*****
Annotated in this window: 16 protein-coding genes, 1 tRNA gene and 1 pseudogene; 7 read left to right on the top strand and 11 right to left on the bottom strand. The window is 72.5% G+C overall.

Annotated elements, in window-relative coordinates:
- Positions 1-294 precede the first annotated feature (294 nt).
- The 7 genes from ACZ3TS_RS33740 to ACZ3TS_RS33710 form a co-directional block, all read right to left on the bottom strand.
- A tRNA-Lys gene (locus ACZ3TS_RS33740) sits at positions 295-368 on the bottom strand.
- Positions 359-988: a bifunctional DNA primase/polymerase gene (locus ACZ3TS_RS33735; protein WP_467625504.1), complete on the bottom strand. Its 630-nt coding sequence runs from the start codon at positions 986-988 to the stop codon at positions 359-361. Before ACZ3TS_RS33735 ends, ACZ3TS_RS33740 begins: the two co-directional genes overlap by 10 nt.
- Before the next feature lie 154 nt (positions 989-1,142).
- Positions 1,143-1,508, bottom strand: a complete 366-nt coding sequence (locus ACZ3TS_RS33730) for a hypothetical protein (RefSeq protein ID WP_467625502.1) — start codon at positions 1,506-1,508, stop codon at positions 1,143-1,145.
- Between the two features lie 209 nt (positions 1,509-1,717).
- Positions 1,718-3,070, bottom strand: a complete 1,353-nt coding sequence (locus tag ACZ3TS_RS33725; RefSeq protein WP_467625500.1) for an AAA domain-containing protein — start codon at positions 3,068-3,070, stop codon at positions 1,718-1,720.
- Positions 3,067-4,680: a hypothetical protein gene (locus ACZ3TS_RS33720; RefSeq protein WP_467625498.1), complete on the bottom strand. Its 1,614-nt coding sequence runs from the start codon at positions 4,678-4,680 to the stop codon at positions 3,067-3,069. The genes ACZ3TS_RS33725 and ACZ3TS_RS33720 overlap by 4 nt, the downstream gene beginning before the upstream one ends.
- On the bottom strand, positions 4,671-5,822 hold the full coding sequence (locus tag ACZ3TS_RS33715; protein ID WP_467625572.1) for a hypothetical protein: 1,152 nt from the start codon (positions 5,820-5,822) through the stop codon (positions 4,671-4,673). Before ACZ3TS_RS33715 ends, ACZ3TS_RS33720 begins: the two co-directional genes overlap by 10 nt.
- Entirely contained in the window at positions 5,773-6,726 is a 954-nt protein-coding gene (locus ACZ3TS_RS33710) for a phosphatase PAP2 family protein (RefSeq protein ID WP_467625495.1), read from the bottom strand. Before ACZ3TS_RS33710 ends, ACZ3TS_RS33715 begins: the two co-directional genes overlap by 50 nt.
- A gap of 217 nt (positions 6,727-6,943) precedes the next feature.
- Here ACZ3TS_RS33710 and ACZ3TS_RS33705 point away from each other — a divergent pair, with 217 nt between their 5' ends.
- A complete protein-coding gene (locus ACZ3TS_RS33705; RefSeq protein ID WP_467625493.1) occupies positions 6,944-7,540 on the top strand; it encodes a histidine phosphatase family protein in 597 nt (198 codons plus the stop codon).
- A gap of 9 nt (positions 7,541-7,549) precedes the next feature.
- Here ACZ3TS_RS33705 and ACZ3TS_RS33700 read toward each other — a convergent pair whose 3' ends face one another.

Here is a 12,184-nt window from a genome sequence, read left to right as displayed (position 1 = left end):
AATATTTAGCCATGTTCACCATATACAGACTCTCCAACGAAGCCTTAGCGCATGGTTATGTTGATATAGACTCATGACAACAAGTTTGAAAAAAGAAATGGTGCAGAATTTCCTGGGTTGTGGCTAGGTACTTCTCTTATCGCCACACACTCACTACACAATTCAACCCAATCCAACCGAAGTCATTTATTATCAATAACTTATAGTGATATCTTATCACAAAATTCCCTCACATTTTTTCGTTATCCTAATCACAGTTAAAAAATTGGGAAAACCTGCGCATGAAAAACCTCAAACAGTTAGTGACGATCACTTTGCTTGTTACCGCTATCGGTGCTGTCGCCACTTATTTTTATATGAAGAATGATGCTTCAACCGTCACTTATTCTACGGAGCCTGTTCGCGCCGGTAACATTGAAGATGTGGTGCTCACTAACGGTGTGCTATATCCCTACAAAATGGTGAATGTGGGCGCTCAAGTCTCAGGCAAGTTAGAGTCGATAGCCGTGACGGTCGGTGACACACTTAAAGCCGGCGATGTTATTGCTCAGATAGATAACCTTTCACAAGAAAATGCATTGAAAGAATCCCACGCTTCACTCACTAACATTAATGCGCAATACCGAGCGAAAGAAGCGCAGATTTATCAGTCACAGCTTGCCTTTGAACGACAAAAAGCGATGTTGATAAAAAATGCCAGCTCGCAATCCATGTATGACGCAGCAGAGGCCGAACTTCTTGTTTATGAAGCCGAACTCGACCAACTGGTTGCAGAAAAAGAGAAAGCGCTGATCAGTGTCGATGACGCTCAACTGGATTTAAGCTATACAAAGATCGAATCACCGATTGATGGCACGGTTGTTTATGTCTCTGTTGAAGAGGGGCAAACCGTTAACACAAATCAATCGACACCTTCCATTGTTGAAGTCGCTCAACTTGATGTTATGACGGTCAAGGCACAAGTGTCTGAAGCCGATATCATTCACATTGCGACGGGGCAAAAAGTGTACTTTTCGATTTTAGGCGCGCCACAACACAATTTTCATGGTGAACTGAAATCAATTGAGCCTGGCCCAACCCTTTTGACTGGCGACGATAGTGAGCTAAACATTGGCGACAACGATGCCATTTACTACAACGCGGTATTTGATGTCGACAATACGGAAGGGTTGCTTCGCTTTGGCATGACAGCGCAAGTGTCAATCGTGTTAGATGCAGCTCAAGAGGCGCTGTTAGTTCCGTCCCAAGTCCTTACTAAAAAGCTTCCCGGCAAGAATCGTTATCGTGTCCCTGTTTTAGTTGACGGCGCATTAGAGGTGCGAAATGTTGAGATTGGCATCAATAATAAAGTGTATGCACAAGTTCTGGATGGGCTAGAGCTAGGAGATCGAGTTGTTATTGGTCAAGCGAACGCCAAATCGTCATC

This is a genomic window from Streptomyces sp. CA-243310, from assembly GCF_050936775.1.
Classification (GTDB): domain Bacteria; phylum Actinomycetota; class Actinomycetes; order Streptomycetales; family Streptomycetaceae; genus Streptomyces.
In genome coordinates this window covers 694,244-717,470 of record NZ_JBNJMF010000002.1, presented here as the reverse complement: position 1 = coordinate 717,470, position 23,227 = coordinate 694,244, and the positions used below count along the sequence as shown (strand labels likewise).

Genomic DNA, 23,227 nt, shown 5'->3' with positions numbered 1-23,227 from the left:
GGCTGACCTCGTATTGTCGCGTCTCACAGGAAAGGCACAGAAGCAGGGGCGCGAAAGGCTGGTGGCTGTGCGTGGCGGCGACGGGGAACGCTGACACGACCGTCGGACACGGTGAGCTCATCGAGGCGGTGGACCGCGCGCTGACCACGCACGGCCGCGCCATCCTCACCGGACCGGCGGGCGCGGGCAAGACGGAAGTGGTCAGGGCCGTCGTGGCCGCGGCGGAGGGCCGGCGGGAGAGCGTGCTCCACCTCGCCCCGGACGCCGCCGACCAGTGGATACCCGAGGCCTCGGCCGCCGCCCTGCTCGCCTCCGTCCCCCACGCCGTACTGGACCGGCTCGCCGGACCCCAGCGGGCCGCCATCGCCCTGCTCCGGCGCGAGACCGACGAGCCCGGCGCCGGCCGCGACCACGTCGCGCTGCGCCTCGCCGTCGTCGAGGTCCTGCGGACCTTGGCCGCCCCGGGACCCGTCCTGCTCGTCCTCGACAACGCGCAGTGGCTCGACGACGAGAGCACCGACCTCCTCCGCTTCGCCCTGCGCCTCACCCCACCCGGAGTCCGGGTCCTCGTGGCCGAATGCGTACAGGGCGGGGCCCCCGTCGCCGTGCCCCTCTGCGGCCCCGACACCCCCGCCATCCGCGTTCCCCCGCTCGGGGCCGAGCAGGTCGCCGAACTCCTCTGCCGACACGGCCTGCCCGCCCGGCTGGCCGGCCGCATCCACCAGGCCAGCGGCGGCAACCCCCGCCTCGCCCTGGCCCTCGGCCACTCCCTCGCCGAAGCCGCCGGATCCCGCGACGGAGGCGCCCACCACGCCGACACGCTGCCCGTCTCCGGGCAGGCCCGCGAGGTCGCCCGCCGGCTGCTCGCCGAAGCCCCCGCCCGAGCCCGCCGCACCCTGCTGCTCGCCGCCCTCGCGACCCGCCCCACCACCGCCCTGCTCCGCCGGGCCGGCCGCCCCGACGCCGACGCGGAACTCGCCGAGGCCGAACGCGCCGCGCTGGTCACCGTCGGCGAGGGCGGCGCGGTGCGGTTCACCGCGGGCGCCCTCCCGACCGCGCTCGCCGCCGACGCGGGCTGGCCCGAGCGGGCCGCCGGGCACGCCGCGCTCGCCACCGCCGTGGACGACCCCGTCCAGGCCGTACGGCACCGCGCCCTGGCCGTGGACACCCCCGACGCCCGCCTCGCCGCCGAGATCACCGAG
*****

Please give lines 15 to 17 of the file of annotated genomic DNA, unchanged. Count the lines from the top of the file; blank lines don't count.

- Here ACZ3TS_RS33710 and ACZ3TS_RS33705 point away from each other — a divergent pair, with 217 nt between their 5' ends.
- A complete protein-coding gene (locus ACZ3TS_RS33705; RefSeq protein ID WP_467625493.1) occupies positions 6,944-7,540 on the top strand; it encodes a histidine phosphatase family protein in 597 nt (198 codons plus the stop codon).
- A gap of 9 nt (positions 7,541-7,549) precedes the next feature.